Masterton locals turned out in force to back a bid to save the town hall today.
Hundreds of Wairarapa folk circled the town's municipal buildings in a show of support for the century-old structures.
Masterton District Council has earmarked land further north for a new civic centre, proposing a budget of $30.8 million.
The project leaves the future of the much-loved municipal complex in doubt. In some shape or form, council offices have been on the same piece of land since the 1870s.
Organisers estimated that about 1200 people heard from speakers George Groombridge, Warwick Delmonte, and Amanda Lynn before flanking the structures.
The audience included councillor Tina Nixon, who voted for the new civic centre, and the five opponents on the district panel: Bex Johnson, Chris Peterson, David Holmes, Gary Caffell, and Tim Nelson.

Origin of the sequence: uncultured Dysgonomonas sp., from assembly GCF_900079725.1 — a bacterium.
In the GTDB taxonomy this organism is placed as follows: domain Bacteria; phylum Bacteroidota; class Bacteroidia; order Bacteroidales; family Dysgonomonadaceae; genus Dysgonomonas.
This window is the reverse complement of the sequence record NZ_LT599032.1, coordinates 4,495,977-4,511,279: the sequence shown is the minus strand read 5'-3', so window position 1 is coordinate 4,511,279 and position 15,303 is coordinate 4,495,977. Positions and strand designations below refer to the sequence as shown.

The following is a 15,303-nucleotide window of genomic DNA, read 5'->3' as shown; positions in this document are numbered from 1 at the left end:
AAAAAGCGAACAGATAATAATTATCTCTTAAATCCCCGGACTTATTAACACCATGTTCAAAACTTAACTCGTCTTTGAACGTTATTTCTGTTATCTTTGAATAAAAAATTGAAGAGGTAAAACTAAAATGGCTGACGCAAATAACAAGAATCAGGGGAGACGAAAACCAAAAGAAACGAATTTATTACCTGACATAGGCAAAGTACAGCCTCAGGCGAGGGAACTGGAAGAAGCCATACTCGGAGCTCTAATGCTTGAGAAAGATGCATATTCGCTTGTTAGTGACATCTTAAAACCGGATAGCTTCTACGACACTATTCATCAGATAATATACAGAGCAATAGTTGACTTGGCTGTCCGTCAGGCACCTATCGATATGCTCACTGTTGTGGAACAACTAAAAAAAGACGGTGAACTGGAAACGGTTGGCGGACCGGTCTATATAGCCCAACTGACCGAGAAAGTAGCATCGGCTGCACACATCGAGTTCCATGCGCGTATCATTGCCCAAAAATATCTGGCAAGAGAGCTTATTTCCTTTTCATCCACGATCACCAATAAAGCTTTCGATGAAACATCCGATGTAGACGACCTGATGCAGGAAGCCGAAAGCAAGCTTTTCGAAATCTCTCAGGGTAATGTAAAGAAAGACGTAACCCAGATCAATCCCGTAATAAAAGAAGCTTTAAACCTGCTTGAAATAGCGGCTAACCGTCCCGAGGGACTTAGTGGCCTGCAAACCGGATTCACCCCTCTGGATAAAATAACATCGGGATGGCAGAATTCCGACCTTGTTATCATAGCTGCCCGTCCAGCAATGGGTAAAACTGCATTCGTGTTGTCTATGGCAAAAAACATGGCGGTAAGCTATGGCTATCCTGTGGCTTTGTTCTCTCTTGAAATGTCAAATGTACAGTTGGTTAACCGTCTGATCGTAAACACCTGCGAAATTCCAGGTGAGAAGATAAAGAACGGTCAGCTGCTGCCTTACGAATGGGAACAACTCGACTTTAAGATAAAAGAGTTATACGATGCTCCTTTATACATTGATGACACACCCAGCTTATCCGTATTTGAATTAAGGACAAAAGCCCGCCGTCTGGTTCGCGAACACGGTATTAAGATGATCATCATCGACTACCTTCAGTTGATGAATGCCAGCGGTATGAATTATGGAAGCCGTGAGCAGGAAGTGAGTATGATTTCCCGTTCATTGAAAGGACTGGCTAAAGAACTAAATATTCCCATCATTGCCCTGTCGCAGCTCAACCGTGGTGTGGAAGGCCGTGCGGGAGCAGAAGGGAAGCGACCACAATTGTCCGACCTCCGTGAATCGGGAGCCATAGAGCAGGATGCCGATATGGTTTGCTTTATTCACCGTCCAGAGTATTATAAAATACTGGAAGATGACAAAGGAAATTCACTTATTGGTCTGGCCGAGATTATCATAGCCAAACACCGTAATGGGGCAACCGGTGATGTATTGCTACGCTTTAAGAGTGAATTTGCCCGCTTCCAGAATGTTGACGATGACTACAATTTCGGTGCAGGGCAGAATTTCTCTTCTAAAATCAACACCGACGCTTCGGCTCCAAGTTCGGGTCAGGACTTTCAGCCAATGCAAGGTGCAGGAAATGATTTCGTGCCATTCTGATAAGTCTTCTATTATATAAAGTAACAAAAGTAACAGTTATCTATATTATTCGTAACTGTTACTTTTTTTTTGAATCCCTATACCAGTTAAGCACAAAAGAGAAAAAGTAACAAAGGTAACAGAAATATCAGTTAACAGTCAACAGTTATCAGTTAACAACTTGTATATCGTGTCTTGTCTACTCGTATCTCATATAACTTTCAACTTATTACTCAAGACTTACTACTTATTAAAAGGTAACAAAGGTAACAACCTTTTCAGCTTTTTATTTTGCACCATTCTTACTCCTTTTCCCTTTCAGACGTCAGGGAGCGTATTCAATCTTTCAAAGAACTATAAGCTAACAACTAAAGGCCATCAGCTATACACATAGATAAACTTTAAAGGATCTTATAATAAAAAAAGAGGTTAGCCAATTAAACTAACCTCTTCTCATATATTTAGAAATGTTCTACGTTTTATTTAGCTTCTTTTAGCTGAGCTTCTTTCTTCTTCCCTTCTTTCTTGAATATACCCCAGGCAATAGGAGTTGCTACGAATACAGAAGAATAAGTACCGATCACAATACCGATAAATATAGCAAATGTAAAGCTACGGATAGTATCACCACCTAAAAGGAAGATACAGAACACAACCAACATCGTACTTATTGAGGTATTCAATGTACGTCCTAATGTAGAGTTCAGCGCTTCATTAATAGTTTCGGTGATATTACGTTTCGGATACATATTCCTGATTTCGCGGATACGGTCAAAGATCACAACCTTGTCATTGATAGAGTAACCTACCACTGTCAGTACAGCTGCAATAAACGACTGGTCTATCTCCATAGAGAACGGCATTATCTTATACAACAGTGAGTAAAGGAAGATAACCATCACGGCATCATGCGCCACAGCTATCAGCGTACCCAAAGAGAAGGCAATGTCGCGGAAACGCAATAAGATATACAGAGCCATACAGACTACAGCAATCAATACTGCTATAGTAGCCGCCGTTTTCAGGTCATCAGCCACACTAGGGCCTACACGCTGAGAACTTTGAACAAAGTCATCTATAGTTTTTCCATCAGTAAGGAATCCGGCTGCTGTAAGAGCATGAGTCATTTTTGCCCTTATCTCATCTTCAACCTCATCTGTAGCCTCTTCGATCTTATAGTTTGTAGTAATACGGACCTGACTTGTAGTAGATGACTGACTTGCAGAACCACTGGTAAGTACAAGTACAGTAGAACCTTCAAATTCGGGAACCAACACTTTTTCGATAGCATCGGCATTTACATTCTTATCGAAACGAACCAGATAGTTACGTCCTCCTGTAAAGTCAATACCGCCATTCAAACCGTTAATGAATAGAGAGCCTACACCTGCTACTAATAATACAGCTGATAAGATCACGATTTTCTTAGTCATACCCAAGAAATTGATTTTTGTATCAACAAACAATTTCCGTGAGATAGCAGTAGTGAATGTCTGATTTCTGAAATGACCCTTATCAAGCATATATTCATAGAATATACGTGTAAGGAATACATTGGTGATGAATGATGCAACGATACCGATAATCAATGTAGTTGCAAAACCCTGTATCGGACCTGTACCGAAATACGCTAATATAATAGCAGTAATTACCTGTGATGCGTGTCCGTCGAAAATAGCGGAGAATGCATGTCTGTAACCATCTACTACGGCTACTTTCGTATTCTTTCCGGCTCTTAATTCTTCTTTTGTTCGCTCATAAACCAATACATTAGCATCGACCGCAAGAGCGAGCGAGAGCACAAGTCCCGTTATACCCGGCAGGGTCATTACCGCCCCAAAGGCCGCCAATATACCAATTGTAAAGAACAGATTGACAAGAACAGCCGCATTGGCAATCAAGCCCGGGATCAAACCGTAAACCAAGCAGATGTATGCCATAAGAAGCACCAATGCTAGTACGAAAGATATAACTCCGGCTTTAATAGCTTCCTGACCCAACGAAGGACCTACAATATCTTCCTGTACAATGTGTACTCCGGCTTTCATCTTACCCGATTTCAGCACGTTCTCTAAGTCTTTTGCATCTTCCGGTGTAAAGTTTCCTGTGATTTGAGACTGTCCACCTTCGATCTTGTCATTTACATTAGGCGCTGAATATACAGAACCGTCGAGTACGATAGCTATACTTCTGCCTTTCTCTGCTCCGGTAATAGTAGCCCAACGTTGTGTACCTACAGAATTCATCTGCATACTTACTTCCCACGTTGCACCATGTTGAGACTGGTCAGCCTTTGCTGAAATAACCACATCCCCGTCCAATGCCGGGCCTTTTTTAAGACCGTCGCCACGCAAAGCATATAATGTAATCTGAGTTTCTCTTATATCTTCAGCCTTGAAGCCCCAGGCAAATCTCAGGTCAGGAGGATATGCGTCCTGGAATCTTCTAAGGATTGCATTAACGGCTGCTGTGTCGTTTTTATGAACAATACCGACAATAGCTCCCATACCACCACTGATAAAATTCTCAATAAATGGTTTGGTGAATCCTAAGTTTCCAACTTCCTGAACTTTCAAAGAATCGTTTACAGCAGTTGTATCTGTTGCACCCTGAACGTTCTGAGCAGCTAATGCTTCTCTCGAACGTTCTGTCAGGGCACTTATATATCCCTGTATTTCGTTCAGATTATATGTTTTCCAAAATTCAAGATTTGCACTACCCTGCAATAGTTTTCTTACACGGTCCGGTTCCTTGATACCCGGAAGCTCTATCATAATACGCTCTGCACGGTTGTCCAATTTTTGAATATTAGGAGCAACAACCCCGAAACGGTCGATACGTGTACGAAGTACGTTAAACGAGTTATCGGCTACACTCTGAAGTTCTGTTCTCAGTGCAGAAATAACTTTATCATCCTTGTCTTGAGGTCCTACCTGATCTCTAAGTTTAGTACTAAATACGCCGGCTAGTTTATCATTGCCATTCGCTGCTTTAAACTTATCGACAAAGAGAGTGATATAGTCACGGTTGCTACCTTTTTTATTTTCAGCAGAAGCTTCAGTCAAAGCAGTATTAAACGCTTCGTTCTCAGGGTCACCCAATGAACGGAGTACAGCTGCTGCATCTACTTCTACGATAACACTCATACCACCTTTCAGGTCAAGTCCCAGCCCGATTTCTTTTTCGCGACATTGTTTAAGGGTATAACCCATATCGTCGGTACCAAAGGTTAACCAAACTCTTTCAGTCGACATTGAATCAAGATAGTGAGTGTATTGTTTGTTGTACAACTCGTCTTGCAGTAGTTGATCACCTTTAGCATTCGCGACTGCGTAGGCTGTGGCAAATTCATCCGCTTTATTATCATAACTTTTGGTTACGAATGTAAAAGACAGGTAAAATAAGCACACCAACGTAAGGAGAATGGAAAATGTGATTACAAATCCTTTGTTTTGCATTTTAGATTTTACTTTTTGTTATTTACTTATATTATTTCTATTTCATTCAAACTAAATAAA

Veteran campaigner Groombridge organised the Hands Around The Hospital movement in 1991, which yesterday's demonstration echoed.
The 93-year-old, a former plumber who often worked in the buildings, paid tribute to those in attendance.
His thanks to the "genuine Masterton people" earned a round of applause from the hundreds in the Town Square.
His initiative also earned a toot of approval from a passing logging truck.
Delmonte, a spokesperson for Masterton Action Group, which has supported the redevelopment of the existing site, referred to Masterton District Council chief executive Kath Ross. She was caught on CCTV tearing down one of the group's promotional posters.
"Will it be saved? Will it be demolished? Will the facade be preserved? Will it be sold? Will it be a casino? Will it be a Starbucks? Will it be a low-security prison for vandals and poster thieves?
"We simply don't know. And that is at the heart of so much contention or the last few months.
"We don't know what is going on. What we do know is that this building could be transformed into one of the most striking, unique, stunning, and beautiful civic centres in the country."
The crowd then circled the buildings, standing side by side, reflecting the times rather than the human chain of 1991 occasion.
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